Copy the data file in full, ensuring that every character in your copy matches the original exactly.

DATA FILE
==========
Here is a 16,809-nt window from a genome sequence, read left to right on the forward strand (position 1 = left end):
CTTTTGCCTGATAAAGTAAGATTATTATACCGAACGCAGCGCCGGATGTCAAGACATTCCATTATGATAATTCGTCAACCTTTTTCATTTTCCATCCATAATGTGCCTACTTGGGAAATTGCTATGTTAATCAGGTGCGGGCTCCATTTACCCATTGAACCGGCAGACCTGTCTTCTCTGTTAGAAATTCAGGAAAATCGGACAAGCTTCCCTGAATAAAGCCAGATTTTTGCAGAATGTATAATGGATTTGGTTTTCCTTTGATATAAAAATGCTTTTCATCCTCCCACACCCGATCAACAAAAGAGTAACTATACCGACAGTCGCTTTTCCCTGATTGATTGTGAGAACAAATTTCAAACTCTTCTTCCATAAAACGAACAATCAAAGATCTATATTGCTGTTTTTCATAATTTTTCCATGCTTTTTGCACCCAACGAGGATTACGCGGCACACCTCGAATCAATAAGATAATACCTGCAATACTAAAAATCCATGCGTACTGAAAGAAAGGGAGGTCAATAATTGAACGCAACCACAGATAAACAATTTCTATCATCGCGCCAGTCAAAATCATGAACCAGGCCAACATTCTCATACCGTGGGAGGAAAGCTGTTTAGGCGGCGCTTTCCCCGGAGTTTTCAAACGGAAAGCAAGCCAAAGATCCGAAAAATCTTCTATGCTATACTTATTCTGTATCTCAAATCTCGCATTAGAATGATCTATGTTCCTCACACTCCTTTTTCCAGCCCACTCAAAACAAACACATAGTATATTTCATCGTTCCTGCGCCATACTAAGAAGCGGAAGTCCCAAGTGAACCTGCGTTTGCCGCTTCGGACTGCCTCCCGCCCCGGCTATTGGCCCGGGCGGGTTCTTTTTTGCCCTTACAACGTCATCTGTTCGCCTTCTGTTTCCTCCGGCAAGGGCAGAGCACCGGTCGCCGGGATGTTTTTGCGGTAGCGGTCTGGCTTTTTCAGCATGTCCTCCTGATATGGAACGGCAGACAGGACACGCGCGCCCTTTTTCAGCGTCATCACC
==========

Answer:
Here is a 16,809-nt window from a genome sequence, read left to right on the forward strand (position 1 = left end):
CTTTTGCCTGATAAAGTAAGATTATTATACCGAACGCAGCGCCGGATGTCAAGACATTCCATTATGATAATTCGTCAACCTTTTTCATTTTCCATCCATAATGTGCCTACTTGGGAAATTGCTATGTTAATCAGGTGCGGGCTCCATTTACCCATTGAACCGGCAGACCTGTCTTCTCTGTTAGAAATTCAGGAAAATCGGACAAGCTTCCCTGAATAAAGCCAGATTTTTGCAGAATGTATAATGGATTTGGTTTTCCTTTGATATAAAAATGCTTTTCATCCTCCCACACCCGATCAACAAAAGAGTAACTATACCGACAGTCGCTTTTCCCTGATTGATTGTGAGAACAAATTTCAAACTCTTCTTCCATAAAACGAACAATCAAAGATCTATATTGCTGTTTTTCATAATTTTTCCATGCTTTTTGCACCCAACGAGGATTACGCGGCACACCTCGAATCAATAAGATAATACCTGCAATACTAAAAATCCATGCGTACTGAAAGAAAGGGAGGTCAATAATTGAACGCAACCACAGATAAACAATTTCTATCATCGCGCCAGTCAAAATCATGAACCAGGCCAACATTCTCATACCGTGGGAGGAAAGCTGTTTAGGCGGCGCTTTCCCCGGAGTTTTCAAACGGAAAGCAAGCCAAAGATCCGAAAAATCTTCTATGCTATACTTATTCTGTATCTCAAATCTCGCATTAGAATGATCTATGTTCCTCACACTCCTTTTTCCAGCCCACTCAAAACAAACACATAGTATATTTCATCGTTCCTGCGCCATACTAAGAAGCGGAAGTCCCAAGTGAACCTGCGTTTGCCGCTTCGGACTGCCTCCCGCCCCGGCTATTGGCCCGGGCGGGTTCTTTTTTGCCCTTACAACGTCATCTGTTCGCCTTCTGTTTCCTCCGGCAAGGGCAGAGCACCGGTCGCCGGGATGTTTTTGCGGTAGCGGTCTGGCTTTTTCAGCATGTCCTCCTGATATGGAACGGCAGACAGGACACGCGCGCCCTTTTTCAGCGTCATCACC